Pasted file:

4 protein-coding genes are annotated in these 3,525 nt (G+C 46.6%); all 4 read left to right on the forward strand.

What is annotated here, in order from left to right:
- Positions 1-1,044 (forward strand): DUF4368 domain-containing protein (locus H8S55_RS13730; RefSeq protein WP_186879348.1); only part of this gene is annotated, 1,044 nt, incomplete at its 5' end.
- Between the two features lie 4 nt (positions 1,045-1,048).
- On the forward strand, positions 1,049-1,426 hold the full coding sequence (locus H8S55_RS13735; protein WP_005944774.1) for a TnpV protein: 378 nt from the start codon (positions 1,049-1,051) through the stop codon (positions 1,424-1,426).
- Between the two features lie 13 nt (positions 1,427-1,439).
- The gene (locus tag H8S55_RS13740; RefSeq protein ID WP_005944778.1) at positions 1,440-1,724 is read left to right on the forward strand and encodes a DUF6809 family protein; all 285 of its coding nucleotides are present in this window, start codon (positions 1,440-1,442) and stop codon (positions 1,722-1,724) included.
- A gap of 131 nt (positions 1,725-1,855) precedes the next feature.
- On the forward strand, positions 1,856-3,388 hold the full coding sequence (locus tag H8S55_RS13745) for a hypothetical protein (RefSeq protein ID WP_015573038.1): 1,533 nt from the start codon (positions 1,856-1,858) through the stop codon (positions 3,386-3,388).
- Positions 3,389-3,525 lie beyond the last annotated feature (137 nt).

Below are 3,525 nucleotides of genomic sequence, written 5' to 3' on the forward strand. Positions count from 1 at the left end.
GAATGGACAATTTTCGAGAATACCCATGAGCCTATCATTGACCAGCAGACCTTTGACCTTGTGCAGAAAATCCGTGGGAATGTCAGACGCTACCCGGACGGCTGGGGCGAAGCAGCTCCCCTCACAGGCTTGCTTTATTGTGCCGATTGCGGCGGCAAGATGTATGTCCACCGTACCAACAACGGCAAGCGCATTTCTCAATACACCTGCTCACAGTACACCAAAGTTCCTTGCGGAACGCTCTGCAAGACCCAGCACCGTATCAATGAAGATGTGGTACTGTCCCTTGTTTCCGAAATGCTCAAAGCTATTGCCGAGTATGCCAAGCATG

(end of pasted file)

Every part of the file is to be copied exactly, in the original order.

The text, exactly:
4 protein-coding genes are annotated in these 3,525 nt (G+C 46.6%); all 4 read left to right on the forward strand.

What is annotated here, in order from left to right:
- Positions 1-1,044 (forward strand): DUF4368 domain-containing protein (locus H8S55_RS13730; RefSeq protein WP_186879348.1); only part of this gene is annotated, 1,044 nt, incomplete at its 5' end.
- Between the two features lie 4 nt (positions 1,045-1,048).
- On the forward strand, positions 1,049-1,426 hold the full coding sequence (locus H8S55_RS13735; protein WP_005944774.1) for a TnpV protein: 378 nt from the start codon (positions 1,049-1,051) through the stop codon (positions 1,424-1,426).
- Between the two features lie 13 nt (positions 1,427-1,439).
- The gene (locus tag H8S55_RS13740; RefSeq protein ID WP_005944778.1) at positions 1,440-1,724 is read left to right on the forward strand and encodes a DUF6809 family protein; all 285 of its coding nucleotides are present in this window, start codon (positions 1,440-1,442) and stop codon (positions 1,722-1,724) included.
- A gap of 131 nt (positions 1,725-1,855) precedes the next feature.
- On the forward strand, positions 1,856-3,388 hold the full coding sequence (locus tag H8S55_RS13745) for a hypothetical protein (RefSeq protein ID WP_015573038.1): 1,533 nt from the start codon (positions 1,856-1,858) through the stop codon (positions 3,386-3,388).
- Positions 3,389-3,525 lie beyond the last annotated feature (137 nt).

Below are 3,525 nucleotides of genomic sequence, written 5' to 3' on the forward strand. Positions count from 1 at the left end.
GAATGGACAATTTTCGAGAATACCCATGAGCCTATCATTGACCAGCAGACCTTTGACCTTGTGCAGAAAATCCGTGGGAATGTCAGACGCTACCCGGACGGCTGGGGCGAAGCAGCTCCCCTCACAGGCTTGCTTTATTGTGCCGATTGCGGCGGCAAGATGTATGTCCACCGTACCAACAACGGCAAGCGCATTTCTCAATACACCTGCTCACAGTACACCAAAGTTCCTTGCGGAACGCTCTGCAAGACCCAGCACCGTATCAATGAAGATGTGGTACTGTCCCTTGTTTCCGAAATGCTCAAAGCTATTGCCGAGTATGCCAAGCATG